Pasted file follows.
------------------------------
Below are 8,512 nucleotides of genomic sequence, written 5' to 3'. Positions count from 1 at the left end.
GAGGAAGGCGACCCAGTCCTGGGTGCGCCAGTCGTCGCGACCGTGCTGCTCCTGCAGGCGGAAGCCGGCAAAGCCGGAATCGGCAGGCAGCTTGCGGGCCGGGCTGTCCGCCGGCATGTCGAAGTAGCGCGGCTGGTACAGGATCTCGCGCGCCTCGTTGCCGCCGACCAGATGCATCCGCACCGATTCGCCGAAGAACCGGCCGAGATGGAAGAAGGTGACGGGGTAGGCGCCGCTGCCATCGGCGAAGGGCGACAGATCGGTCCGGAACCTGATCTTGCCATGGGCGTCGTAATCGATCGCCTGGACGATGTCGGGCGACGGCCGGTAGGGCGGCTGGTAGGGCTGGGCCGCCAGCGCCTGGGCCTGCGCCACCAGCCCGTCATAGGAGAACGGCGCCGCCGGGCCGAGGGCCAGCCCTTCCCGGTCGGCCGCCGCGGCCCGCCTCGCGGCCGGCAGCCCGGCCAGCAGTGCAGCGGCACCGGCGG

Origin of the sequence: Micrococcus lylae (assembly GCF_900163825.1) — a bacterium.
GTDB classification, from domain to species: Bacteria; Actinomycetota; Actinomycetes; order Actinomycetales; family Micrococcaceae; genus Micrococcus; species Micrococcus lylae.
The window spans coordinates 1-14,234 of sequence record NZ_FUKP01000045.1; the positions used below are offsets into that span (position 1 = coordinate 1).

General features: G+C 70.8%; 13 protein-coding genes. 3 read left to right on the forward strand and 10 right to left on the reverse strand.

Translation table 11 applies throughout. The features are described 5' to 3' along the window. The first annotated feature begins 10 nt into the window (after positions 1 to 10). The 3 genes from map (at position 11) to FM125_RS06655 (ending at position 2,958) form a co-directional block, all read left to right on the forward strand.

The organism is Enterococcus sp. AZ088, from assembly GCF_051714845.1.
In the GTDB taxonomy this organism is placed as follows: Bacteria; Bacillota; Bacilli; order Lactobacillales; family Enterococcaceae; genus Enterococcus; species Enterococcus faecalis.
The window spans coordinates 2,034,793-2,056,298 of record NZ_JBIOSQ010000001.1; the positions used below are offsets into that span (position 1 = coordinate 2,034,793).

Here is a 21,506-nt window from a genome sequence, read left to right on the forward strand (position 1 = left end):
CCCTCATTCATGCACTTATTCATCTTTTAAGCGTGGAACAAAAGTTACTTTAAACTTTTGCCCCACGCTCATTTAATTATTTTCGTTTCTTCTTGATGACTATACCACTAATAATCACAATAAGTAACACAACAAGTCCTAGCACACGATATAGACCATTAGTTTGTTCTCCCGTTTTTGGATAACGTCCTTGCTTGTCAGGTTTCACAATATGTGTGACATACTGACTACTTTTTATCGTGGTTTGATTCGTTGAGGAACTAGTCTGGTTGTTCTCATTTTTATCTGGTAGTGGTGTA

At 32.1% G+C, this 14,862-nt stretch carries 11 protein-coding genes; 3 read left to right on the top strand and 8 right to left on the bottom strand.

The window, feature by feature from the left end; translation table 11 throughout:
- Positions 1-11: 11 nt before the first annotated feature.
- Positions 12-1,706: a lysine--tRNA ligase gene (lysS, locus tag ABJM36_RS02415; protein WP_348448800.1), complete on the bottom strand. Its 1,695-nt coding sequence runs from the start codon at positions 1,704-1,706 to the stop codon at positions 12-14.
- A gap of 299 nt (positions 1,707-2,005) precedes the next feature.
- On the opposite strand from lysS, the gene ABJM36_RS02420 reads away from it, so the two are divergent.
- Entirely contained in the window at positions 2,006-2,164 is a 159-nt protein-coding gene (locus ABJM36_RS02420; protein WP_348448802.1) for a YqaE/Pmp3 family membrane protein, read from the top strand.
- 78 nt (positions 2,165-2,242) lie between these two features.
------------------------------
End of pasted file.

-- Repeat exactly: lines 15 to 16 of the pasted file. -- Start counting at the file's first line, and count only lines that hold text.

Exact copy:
- Positions 1-11: 11 nt before the first annotated feature.
- Positions 12-1,706: a lysine--tRNA ligase gene (lysS, locus tag ABJM36_RS02415; protein WP_348448800.1), complete on the bottom strand. Its 1,695-nt coding sequence runs from the start codon at positions 1,704-1,706 to the stop codon at positions 12-14.